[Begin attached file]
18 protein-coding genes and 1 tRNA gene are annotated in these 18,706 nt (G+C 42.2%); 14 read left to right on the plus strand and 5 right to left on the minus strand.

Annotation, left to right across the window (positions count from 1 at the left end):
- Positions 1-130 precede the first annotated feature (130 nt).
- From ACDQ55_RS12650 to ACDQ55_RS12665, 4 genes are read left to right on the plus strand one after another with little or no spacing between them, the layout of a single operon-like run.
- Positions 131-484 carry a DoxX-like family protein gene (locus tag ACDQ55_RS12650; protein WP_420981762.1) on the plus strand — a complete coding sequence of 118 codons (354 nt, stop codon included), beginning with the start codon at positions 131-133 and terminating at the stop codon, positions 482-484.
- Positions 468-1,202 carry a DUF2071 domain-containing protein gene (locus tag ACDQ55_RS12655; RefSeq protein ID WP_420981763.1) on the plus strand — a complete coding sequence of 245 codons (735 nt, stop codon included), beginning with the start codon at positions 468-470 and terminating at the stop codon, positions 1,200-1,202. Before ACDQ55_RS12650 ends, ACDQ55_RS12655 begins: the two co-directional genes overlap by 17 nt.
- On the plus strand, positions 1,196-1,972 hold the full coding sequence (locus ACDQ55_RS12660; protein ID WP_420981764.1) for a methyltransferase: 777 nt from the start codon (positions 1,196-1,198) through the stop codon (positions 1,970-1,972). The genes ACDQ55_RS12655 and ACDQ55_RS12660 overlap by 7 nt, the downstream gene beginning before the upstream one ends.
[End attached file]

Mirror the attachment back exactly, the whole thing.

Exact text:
18 protein-coding genes and 1 tRNA gene are annotated in these 18,706 nt (G+C 42.2%); 14 read left to right on the plus strand and 5 right to left on the minus strand.

Annotation, left to right across the window (positions count from 1 at the left end):
- Positions 1-130 precede the first annotated feature (130 nt).
- From ACDQ55_RS12650 to ACDQ55_RS12665, 4 genes are read left to right on the plus strand one after another with little or no spacing between them, the layout of a single operon-like run.
- Positions 131-484 carry a DoxX-like family protein gene (locus tag ACDQ55_RS12650; protein WP_420981762.1) on the plus strand — a complete coding sequence of 118 codons (354 nt, stop codon included), beginning with the start codon at positions 131-133 and terminating at the stop codon, positions 482-484.
- Positions 468-1,202 carry a DUF2071 domain-containing protein gene (locus tag ACDQ55_RS12655; RefSeq protein ID WP_420981763.1) on the plus strand — a complete coding sequence of 245 codons (735 nt, stop codon included), beginning with the start codon at positions 468-470 and terminating at the stop codon, positions 1,200-1,202. Before ACDQ55_RS12650 ends, ACDQ55_RS12655 begins: the two co-directional genes overlap by 17 nt.
- On the plus strand, positions 1,196-1,972 hold the full coding sequence (locus ACDQ55_RS12660; protein ID WP_420981764.1) for a methyltransferase: 777 nt from the start codon (positions 1,196-1,198) through the stop codon (positions 1,970-1,972). The genes ACDQ55_RS12655 and ACDQ55_RS12660 overlap by 7 nt, the downstream gene beginning before the upstream one ends.